Essentially, Mendeley Advisors are our hands on the ground, helping potential users connect with the platform. We also consult with Advisors to understand the needs of users and to beta test new features.  You’re the first group of users we consult when we are considering adding a new functionality to the product.

But the Mendeley Advisor program isn’t just making Mendeley famous—there are also  some nice perks for you:

  • Be the Mendeley representative on your campus (a nice thing to add to your CV)
  • Get a special Mendeley Advisor account with more groups and increased storage
  • Connect with the team behind Mendeley
  • Be the first to know what we are working on and get early access to new features
  • Get access to the exclusive Mendeley Advisor forum
  • Receive free Mendeley giveaways for events
  • And most importantly: a flashy Advisor badge for your Mendeley profile so the whole world can see you’re a Mendeley guru!

Want to learn more about Advisors?  Read our Advisor of the Month column or apply on our Mendeley Advisor webpage.

Have questions?  Reach out to Daniel and Rachel from the Community Team at community@mendeley.com.

Meet the team: Daniel Christie

daniel christe

Daniel, residing in Philadelphia, PA is our main Mendeley Advisor Community contributor.  He brings a background in mechanical engineering & materials science research, and has been a long-time Mendeley user. We took some time with Daniel to find out what he loves about his job, and of course Mendeley!

How long have you been a researcher? 

I date my start in the research world from my high school days, so that works out to about 10 years. In that time I’ve gone from microfluidics, to drug delivery systems, to functional fabrics and other forms of 3D printed material systems to understand the way they deform and fail.

What excites you about serving the Mendeley Advisor Community? 

The energy & enthusiasm of a global group of researcher from all fields imaginable…there are fantastic discussions brewing in the community each and every day.

What book did you most recently read? 

Homo Deus: A Brief History of Tomorrow…it’s a riveting, data-driven look at this amazing time we currently live in and what may lie ahead in our future.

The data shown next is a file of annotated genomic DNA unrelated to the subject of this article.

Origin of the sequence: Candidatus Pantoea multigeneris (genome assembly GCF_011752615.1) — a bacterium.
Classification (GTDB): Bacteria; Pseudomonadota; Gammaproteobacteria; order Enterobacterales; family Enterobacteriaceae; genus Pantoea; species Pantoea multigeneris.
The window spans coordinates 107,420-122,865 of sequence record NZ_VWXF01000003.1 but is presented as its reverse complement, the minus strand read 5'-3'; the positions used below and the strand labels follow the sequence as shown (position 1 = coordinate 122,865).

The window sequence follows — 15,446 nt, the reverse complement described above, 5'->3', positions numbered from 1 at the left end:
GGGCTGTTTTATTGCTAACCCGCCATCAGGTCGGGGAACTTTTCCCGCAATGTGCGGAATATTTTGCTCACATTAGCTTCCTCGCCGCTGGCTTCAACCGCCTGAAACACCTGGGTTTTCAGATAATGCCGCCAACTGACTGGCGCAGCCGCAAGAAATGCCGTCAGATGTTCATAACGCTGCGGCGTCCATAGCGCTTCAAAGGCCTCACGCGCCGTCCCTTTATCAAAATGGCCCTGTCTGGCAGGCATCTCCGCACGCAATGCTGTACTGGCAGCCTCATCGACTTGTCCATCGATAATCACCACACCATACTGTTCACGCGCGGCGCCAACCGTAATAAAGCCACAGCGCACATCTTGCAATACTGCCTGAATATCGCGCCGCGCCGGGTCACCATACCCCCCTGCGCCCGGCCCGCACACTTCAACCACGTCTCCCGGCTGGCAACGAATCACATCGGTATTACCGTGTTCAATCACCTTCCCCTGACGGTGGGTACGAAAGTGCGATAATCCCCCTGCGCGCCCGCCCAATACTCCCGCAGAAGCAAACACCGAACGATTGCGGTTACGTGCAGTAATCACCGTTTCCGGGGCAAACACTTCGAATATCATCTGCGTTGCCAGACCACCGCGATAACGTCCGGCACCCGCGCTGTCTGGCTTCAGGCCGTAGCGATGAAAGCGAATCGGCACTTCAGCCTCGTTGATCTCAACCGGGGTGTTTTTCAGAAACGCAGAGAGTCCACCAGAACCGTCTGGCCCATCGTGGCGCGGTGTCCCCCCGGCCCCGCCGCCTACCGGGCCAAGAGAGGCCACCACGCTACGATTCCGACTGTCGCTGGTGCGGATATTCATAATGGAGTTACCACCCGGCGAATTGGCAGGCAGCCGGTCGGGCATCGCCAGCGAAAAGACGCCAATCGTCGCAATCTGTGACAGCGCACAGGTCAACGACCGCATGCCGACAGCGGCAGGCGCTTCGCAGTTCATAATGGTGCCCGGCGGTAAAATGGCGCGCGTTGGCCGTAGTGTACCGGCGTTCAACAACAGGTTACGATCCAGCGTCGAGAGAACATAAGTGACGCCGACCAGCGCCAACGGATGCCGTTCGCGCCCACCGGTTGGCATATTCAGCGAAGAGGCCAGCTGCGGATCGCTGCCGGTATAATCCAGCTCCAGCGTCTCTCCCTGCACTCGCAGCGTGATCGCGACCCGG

What’s one thing you want people to know about Mendeley? 

That it’s an awesome research productivity tool – accessible wherever you are. Mendeley is a powerful way to not only annotate, organize, and cite reference – you can also share data and discover your next career opportunity.

How would you explain your current work to a stranger on a bus?

I blend my technical background with my passion for evidence-based learning strategies to help the world’s scientists and engineers work more productively and effectively.

What’s the most exciting part of your job?

I love traveling out to university campuses & conferences to show researchers new, slick ways of working with Mendeley. You might be surprised how many still don’t use reference managers, even in 2018…it totally transforms their world.

What keeps you awake at night?

Netflix. Otherwise, I sleep well most nights, so the saying doesn’t exactly work for me.

What’s the most interesting thing you’ve learned this week?

I come across plenty of interesting things every week I look for data points that point toward the future. One thing top-of-mind this week is that Tesla outsells Lexus and BMW, and is catching up to Mercedes quickly. That is impressive.

What do you think will be the next big discovery or development in your field? 

The tools that engineers use are becoming more intelligent and powerful by the day…from ideation to fabrication.  I think we’re on the cusp of an exciting era where we blend the best of human creativity with machine-partners to make us vastly more productive. For instance, true “computer-aided” design tools are coming online now. They leverage high performance computing algorithms to take problem descriptions and algorithmically synthesize thousands of potential designs that meet the goals and constraints, in the time it’d take an engineer to manually draw one design.